- The proportion of the animal we export and how far;
- The proportion of the animal we scrap.
As for the amounts of water the Telegraph’s calculator claims is required to produce the meat, where does one start… An animal cannot physically hold more water than its weight. A finished steer may be max 300kg. Mammals are generally about 70% water. So, an 8oz steak is about 230 grams, which at 70% may be 160 grams of water. However, the Telegraph calculator tells me that a single 8oz steak would require 3,496 litres of water to produce. That is 15,400 litres a kilo. Seriously?
Failing the maths test
There are 10 million cattle in Britain. Say each weigh on average 200kg, so that would make 2 billion kilos of beef. According to the ready reckoner, the UK’s cattle herd would therefore use up 30.8 trillion litres of water. A week, a year, over their lifetime? This isn’t made clear. But beef cattle are finished at under 30 months in the UK and dairy cattle live for 4 to 5 years.
Thames Water only supplies 2.6 billion litres a day to its 10 million customers. Are the nation’s 10 million cattle really using 12,000 times as much, without even taking a shower or washing their clothes? The Telegraph’s calculator seems like a quite extraordinary exaggeration. And that’s just the cattle.
Apparently, a single lamb chop uses up 1,432 litres (1,432 kg) of water. It only takes 6 to 7 months to produce a lamb, and the average live weight of a finished lamb is around 42.3 kilos according to the AHDB. Tesco’s website tells me that a lamb chop weighs 75g, so there are 564 lamb chop equivalents in the average finished lamb. Somehow, according to the Telegraph, producing a 42-kilo lamb would use 807,648 kilos of water. Who believes this?
The subtext to the numbers
I have seen these sorts of wild exaggerations about farming and meat before. In an article in CapX, Jim Mellon declared that ‘one kilo of beef requires 15,000 litres of water.’ Mellon, a hedge fund manager, is a big investor in artificial, laboratory produced meat-like substances, and his wild exaggerations are intended to convince people to invest as well. He has also written a book about this. His claim that one kilo of beef requires 15,000 litres of water is similar to the amount given by The Telegraph’s calculator, and again there are no citations, time periods or details of how it was calculated. Coincidentally, Wilson’s Telegraph article cited above, also concludes that lab grown meat is the solution to save the environment – I wonder if the Lab Meat PR department was the source of this water use?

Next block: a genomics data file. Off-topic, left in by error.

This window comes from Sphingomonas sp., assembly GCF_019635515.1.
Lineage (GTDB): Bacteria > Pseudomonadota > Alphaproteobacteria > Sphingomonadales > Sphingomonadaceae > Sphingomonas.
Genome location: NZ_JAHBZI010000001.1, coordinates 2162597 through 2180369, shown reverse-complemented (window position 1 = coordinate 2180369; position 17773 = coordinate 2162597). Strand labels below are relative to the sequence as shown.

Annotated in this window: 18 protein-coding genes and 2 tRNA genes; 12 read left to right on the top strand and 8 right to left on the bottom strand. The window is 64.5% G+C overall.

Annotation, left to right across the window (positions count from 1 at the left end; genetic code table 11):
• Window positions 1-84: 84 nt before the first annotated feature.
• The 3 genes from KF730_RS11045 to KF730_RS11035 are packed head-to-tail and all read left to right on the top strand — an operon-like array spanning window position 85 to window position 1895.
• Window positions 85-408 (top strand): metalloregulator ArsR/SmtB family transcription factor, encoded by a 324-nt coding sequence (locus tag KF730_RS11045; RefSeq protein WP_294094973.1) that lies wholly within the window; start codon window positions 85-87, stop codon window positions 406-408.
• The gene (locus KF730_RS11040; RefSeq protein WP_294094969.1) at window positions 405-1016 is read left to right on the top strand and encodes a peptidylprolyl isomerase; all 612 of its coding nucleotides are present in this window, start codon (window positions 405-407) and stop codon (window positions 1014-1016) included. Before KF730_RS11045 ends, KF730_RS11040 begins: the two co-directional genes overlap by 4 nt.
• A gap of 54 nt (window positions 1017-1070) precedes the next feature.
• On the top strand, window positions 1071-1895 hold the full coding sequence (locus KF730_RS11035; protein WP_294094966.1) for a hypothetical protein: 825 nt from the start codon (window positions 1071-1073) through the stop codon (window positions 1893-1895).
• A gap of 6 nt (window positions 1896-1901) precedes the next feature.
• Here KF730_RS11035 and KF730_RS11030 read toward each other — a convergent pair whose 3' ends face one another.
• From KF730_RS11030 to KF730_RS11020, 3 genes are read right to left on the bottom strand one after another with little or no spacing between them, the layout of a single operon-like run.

Wherever it came from, the numbers simply don’t stack up.
This lack of precision in the science behind a major policy proposal which would have a huge impact on everyday life is deeply concerning. Even more concerning is that DEFRA policy leads and ministers who haven’t done their homework are proposing harmful taxation on the back of it.
Water consumption and cattle: the facts
If an animal is kept in the field and eats grass, then the water the animal drinks will be urinated back into the soil; the nitrogen the urine contains will help the soil, and the water will eventually pass into the country’s aquifers, then to rivers and the sea, and then evaporate and eventually rain down on British farms again and again and again. This water is not used up. It is constantly recycled. An animal could be drinking the same water every week.
An academic article suggests that a unit of beef production uses between 3 and 540 litres per kilo over its life cycle, depending on where and how the animal is farmed. That sounds reasonable. I am sure a steer in western New South Wales gets a lot less water than a steer in western South Wales. Although the article states that the total water footprint will be greater, this includes the rain used to grow the animal’s feed. In the UK this feed is the grass which absorbs CO2 out of the atmosphere, the rain also keeps the soil moist which provides a home for wildlife, insects and worms. Rain isn’t exclusively used by grass – it supports all living things in a field. Will people using the Telegraph’s environmental impact calculator understand this? And will they know that a kilo of tofu requires 3000 litres of water to produce, rice uses a similar amount, while it takes 19,315 litres of water to produce a kilo of almonds.